A woman has been “plagued by nightmares and flashbacks” to seeing the face of her baby, Lily, whom she aborted at eight months gestation using illegally-obtained abortion pills.
Carla Foster, 44, used the British Pregnancy Advisory Service’s (BPAS) “pills by post” scheme to obtain abortion pills during lockdown when she was 32-34 weeks pregnant. Abortion is available in the UK up to 24 weeks gestation, but ‘DIY’ at-home abortion (when pills are posted to the woman after a telephone consultation) is only available up to 10 weeks.
Stoke-on-Trent Crown Court heard how Ms Foster told BPAS in a telephone consultation that she was seven weeks and four days pregnant, despite her online search history indicating she knew she was already in her third trimester, and messages on her phone that indicated she had known of her pregnancy for about three months on 1 February 2020, before COVID lockdown measures were introduced.
On 11 May 2020, having taken the abortion pills that were posted to her by BPAS, without an in-person appointment or scan, Ms Foster’s daughter, Lily, was stillborn shortly before 7pm that evening. A post-mortem examination confirmed that baby Lily was between 32-34 weeks’ gestation at the time and that there was no sign of natural disease or trauma that could explain her death. Ms Foster has been sentenced to 28 months imprisonment, with half of this sentence spent in custody.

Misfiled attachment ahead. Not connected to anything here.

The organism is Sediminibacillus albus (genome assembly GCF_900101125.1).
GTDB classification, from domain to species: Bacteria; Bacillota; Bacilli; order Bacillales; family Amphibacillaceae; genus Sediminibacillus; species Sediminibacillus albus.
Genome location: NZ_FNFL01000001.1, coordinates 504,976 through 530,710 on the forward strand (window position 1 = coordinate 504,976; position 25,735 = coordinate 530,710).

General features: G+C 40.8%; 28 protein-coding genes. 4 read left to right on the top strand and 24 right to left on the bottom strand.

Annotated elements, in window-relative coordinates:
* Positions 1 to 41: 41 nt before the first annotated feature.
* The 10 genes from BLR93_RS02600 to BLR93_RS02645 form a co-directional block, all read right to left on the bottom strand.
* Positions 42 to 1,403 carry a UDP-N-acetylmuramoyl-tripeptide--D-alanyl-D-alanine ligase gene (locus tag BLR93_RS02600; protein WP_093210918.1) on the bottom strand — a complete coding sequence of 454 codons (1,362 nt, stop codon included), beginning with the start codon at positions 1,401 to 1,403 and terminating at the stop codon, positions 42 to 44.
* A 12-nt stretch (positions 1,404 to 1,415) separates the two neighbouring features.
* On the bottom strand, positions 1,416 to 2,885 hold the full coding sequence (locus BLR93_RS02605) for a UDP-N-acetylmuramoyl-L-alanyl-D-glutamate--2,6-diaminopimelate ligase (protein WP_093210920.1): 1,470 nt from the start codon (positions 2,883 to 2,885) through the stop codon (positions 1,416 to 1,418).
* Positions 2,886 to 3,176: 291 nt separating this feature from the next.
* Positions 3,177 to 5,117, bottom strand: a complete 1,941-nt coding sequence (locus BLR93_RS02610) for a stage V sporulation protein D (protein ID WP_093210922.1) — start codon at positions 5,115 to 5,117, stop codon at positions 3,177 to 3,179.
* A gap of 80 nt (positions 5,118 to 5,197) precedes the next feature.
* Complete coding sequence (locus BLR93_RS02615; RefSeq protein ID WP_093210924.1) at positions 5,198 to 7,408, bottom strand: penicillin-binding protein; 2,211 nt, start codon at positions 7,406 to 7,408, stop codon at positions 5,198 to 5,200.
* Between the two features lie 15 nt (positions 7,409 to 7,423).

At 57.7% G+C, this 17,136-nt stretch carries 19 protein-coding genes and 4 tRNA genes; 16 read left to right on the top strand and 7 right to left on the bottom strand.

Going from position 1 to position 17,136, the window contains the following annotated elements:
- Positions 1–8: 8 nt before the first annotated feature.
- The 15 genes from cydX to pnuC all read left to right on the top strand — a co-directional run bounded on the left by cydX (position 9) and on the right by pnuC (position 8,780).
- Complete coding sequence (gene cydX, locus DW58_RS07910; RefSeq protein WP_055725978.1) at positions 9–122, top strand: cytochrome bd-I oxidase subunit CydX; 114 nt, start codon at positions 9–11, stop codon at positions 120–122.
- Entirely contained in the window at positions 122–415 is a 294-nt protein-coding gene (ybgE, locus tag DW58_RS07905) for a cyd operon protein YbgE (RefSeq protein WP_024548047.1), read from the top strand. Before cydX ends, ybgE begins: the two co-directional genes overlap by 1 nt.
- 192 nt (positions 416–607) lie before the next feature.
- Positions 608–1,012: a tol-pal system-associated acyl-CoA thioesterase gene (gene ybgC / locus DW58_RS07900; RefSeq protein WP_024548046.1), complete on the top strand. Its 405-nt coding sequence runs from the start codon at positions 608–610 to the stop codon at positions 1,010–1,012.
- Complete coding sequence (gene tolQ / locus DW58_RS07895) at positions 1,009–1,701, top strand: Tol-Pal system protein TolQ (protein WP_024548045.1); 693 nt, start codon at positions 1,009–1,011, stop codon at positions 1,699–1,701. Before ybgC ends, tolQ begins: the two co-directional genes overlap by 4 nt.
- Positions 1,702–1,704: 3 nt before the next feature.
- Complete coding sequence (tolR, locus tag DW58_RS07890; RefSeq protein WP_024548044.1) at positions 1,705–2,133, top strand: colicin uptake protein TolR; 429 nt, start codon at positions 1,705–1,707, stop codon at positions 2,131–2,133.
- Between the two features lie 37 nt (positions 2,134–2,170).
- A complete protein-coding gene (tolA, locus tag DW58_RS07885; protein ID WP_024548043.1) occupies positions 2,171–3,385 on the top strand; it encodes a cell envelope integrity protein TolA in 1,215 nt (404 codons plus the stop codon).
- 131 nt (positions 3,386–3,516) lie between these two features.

BPAS lobbied for in-person appointments to be removed despite evidence that these could result in late-term abortions taking place at home
In-person appointments had previously been required ahead of a medical abortion taking place, but BPAS successfully lobbied the Government to have them removed during the pandemic.
It then became clear that women were not accurately estimating their gestation at home, along with a number of other safeguarding issues arising with at-home abortion schemes.
Medical professionals, 70% of respondents to a Government consultation and MPs, including Miriam Cates who specifically mentioned risks around inaccurate gestational estimates, called for a reinstatement of in-person appointments. The Government then decided to reinstate in-person appointments.
BPAS then joined prominent pro-abortion MPs to support an amendment to the Health and Care Bill that passed by a narrow margin of 27 votes to overturn the Government’s decision to reinstate these appointments.
BPAS shirking responsibility and calling for abortion up to birth to be introduced
Rather than take responsibility for sending out abortion pills 22 weeks beyond the legal limit for at-home abortions and risking the health of the mother as well as her unborn child, BPAS is now cynically using this woman’s tragic experience of using its abortion service to lobby the Government and MPs to introduce abortion up to birth throughout the United Kingdom.